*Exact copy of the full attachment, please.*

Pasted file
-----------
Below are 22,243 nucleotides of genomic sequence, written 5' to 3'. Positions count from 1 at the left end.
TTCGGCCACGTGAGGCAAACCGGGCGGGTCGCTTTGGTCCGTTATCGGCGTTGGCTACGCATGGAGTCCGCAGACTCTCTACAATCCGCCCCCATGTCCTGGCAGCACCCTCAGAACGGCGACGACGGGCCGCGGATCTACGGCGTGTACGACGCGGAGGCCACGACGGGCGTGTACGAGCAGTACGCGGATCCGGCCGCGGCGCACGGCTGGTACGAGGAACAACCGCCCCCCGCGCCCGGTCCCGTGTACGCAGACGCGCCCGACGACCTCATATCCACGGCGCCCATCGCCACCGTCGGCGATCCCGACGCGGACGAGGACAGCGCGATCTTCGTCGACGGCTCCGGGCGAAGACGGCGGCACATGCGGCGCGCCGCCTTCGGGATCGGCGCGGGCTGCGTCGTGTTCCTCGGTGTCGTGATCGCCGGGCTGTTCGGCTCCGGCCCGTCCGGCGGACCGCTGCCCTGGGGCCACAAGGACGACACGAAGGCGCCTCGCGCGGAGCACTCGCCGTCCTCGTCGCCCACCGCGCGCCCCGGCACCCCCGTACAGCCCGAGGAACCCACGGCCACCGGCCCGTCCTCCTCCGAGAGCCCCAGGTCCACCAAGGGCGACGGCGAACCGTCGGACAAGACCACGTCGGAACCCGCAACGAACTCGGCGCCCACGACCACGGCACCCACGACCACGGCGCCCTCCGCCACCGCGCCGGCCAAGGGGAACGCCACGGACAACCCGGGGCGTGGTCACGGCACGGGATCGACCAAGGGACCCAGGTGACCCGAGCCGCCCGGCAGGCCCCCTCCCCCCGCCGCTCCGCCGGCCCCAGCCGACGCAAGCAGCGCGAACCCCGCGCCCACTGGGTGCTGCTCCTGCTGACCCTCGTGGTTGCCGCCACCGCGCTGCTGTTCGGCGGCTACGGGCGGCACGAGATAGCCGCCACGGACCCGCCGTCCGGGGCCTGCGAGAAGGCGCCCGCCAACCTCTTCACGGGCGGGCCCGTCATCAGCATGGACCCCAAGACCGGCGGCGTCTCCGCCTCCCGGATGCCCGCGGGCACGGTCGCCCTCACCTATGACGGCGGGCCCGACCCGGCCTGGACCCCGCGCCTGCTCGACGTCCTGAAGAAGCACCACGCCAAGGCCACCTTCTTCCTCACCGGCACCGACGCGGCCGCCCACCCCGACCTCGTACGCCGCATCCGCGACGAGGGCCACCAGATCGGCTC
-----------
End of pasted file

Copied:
Below are 22,243 nucleotides of genomic sequence, written 5' to 3'. Positions count from 1 at the left end.
TTCGGCCACGTGAGGCAAACCGGGCGGGTCGCTTTGGTCCGTTATCGGCGTTGGCTACGCATGGAGTCCGCAGACTCTCTACAATCCGCCCCCATGTCCTGGCAGCACCCTCAGAACGGCGACGACGGGCCGCGGATCTACGGCGTGTACGACGCGGAGGCCACGACGGGCGTGTACGAGCAGTACGCGGATCCGGCCGCGGCGCACGGCTGGTACGAGGAACAACCGCCCCCCGCGCCCGGTCCCGTGTACGCAGACGCGCCCGACGACCTCATATCCACGGCGCCCATCGCCACCGTCGGCGATCCCGACGCGGACGAGGACAGCGCGATCTTCGTCGACGGCTCCGGGCGAAGACGGCGGCACATGCGGCGCGCCGCCTTCGGGATCGGCGCGGGCTGCGTCGTGTTCCTCGGTGTCGTGATCGCCGGGCTGTTCGGCTCCGGCCCGTCCGGCGGACCGCTGCCCTGGGGCCACAAGGACGACACGAAGGCGCCTCGCGCGGAGCACTCGCCGTCCTCGTCGCCCACCGCGCGCCCCGGCACCCCCGTACAGCCCGAGGAACCCACGGCCACCGGCCCGTCCTCCTCCGAGAGCCCCAGGTCCACCAAGGGCGACGGCGAACCGTCGGACAAGACCACGTCGGAACCCGCAACGAACTCGGCGCCCACGACCACGGCACCCACGACCACGGCGCCCTCCGCCACCGCGCCGGCCAAGGGGAACGCCACGGACAACCCGGGGCGTGGTCACGGCACGGGATCGACCAAGGGACCCAGGTGACCCGAGCCGCCCGGCAGGCCCCCTCCCCCCGCCGCTCCGCCGGCCCCAGCCGACGCAAGCAGCGCGAACCCCGCGCCCACTGGGTGCTGCTCCTGCTGACCCTCGTGGTTGCCGCCACCGCGCTGCTGTTCGGCGGCTACGGGCGGCACGAGATAGCCGCCACGGACCCGCCGTCCGGGGCCTGCGAGAAGGCGCCCGCCAACCTCTTCACGGGCGGGCCCGTCATCAGCATGGACCCCAAGACCGGCGGCGTCTCCGCCTCCCGGATGCCCGCGGGCACGGTCGCCCTCACCTATGACGGCGGGCCCGACCCGGCCTGGACCCCGCGCCTGCTCGACGTCCTGAAGAAGCACCACGCCAAGGCCACCTTCTTCCTCACCGGCACCGACGCGGCCGCCCACCCCGACCTCGTACGCCGCATCCGCGACGAGGGCCACCAGATCGGCTC